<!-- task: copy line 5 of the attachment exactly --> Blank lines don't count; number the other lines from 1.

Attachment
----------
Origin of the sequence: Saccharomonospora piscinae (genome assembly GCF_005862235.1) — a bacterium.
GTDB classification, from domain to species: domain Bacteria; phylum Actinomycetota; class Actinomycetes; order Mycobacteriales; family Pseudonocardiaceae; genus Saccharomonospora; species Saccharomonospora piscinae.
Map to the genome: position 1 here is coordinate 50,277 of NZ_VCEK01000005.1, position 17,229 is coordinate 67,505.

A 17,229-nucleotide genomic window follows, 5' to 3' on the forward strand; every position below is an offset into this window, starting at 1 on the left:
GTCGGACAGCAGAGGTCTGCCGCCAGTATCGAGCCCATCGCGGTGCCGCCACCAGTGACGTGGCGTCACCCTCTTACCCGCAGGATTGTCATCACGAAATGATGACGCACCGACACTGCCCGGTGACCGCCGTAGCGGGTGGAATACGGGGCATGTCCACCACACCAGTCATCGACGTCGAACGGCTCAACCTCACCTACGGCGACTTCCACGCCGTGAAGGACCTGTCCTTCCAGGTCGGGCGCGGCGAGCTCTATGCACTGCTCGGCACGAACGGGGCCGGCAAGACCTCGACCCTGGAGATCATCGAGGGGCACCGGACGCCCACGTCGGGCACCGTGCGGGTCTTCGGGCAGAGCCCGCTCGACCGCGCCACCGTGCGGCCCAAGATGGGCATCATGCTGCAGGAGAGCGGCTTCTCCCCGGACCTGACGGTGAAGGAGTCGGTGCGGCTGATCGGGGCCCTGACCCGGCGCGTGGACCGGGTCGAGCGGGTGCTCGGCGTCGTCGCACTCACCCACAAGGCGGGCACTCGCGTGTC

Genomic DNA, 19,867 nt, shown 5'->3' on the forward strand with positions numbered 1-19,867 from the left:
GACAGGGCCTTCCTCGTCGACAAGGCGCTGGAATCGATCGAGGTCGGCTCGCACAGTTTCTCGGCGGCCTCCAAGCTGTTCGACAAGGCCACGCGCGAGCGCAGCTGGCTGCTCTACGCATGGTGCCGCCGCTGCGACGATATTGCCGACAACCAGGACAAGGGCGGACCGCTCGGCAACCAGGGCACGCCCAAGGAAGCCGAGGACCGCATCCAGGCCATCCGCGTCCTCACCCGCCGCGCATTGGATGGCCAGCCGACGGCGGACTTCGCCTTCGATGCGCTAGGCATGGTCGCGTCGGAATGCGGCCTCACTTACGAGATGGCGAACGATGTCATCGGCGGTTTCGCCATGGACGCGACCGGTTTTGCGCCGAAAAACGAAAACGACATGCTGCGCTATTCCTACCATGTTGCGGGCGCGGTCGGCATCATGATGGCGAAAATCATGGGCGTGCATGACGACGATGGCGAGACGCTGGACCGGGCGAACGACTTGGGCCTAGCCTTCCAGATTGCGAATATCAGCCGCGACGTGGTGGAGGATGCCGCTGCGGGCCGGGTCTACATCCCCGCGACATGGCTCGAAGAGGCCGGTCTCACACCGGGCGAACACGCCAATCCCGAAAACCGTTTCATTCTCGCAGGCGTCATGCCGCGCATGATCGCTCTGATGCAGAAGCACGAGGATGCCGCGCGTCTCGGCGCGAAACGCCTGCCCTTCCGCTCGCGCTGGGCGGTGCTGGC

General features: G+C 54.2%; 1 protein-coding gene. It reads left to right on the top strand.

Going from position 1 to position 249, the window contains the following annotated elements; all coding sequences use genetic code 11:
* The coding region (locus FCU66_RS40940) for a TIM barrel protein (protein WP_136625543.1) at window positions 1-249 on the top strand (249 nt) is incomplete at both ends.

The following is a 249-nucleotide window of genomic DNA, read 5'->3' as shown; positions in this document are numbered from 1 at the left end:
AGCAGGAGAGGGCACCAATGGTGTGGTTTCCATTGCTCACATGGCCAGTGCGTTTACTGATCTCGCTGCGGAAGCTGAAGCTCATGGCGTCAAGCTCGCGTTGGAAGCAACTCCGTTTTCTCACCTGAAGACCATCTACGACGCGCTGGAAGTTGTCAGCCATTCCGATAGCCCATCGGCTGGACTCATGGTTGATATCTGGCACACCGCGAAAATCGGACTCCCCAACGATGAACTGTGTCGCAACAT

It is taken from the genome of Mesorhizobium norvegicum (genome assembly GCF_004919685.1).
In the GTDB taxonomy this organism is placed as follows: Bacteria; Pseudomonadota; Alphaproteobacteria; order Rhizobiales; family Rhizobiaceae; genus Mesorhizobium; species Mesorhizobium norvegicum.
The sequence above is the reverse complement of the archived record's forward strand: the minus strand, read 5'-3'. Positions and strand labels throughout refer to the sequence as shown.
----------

GTCGGACAGCAGAGGTCTGCCGCCAGTATCGAGCCCATCGCGGTGCCGCCACCAGTGACGTGGCGTCACCCTCTTACCCGCAGGATTGTCATCACGAAATGATGACGCACCGACACTGCCCGGTGACCGCCGTAGCGGGTGGAATACGGGGCATGTCCACCACACCAGTCATCGACGTCGAACGGCTCAACCTCACCTACGGCGACTTCCACGCCGTGAAGGACCTGTCCTTCCAGGTCGGGCGCGGCGAGCTCTATGCACTGCTCGGCACGAACGGGGCCGGCAAGACCTCGACCCTGGAGATCATCGAGGGGCACCGGACGCCCACGTCGGGCACCGTGCGGGTCTTCGGGCAGAGCCCGCTCGACCGCGCCACCGTGCGGCCCAAGATGGGCATCATGCTGCAGGAGAGCGGCTTCTCCCCGGACCTGACGGTGAAGGAGTCGGTGCGGCTGATCGGGGCCCTGACCCGGCGCGTGGACCGGGTCGAGCGGGTGCTCGGCGTCGTCGCACTCACCCACAAGGCGGGCACTCGCGTGTC